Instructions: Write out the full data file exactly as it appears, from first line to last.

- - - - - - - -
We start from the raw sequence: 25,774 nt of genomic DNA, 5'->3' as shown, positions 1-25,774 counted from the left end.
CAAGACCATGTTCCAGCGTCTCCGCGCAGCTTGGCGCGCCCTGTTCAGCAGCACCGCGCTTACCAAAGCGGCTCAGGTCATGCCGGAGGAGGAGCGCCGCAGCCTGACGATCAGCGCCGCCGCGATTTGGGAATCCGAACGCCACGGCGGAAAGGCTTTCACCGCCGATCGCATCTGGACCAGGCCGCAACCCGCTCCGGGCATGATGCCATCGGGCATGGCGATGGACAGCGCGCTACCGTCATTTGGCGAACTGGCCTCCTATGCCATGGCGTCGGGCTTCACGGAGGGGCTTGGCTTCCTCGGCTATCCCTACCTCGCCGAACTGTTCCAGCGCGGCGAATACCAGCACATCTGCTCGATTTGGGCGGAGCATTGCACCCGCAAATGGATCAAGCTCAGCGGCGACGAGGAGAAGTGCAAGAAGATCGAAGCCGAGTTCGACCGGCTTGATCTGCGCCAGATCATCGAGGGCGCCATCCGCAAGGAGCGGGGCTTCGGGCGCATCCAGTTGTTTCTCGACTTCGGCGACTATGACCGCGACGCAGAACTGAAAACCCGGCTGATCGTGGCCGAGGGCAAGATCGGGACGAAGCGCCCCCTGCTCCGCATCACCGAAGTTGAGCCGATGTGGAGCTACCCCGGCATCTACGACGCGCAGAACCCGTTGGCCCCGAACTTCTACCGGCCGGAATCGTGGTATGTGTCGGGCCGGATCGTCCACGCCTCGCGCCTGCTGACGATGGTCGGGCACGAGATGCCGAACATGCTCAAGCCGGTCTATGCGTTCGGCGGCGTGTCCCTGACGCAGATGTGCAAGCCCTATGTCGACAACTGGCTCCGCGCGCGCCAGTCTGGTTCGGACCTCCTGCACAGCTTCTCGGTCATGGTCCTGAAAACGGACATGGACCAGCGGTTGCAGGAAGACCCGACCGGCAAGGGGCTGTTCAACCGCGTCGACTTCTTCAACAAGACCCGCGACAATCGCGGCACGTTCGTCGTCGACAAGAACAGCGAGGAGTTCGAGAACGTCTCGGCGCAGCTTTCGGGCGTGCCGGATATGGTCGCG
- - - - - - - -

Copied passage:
We start from the raw sequence: 25,774 nt of genomic DNA, 5'->3' as shown, positions 1-25,774 counted from the left end.
CAAGACCATGTTCCAGCGTCTCCGCGCAGCTTGGCGCGCCCTGTTCAGCAGCACCGCGCTTACCAAAGCGGCTCAGGTCATGCCGGAGGAGGAGCGCCGCAGCCTGACGATCAGCGCCGCCGCGATTTGGGAATCCGAACGCCACGGCGGAAAGGCTTTCACCGCCGATCGCATCTGGACCAGGCCGCAACCCGCTCCGGGCATGATGCCATCGGGCATGGCGATGGACAGCGCGCTACCGTCATTTGGCGAACTGGCCTCCTATGCCATGGCGTCGGGCTTCACGGAGGGGCTTGGCTTCCTCGGCTATCCCTACCTCGCCGAACTGTTCCAGCGCGGCGAATACCAGCACATCTGCTCGATTTGGGCGGAGCATTGCACCCGCAAATGGATCAAGCTCAGCGGCGACGAGGAGAAGTGCAAGAAGATCGAAGCCGAGTTCGACCGGCTTGATCTGCGCCAGATCATCGAGGGCGCCATCCGCAAGGAGCGGGGCTTCGGGCGCATCCAGTTGTTTCTCGACTTCGGCGACTATGACCGCGACGCAGAACTGAAAACCCGGCTGATCGTGGCCGAGGGCAAGATCGGGACGAAGCGCCCCCTGCTCCGCATCACCGAAGTTGAGCCGATGTGGAGCTACCCCGGCATCTACGACGCGCAGAACCCGTTGGCCCCGAACTTCTACCGGCCGGAATCGTGGTATGTGTCGGGCCGGATCGTCCACGCCTCGCGCCTGCTGACGATGGTCGGGCACGAGATGCCGAACATGCTCAAGCCGGTCTATGCGTTCGGCGGCGTGTCCCTGACGCAGATGTGCAAGCCCTATGTCGACAACTGGCTCCGCGCGCGCCAGTCTGGTTCGGACCTCCTGCACAGCTTCTCGGTCATGGTCCTGAAAACGGACATGGACCAGCGGTTGCAGGAAGACCCGACCGGCAAGGGGCTGTTCAACCGCGTCGACTTCTTCAACAAGACCCGCGACAATCGCGGCACGTTCGTCGTCGACAAGAACAGCGAGGAGTTCGAGAACGTCTCGGCGCAGCTTTCGGGCGTGCCGGATATGGTCGCG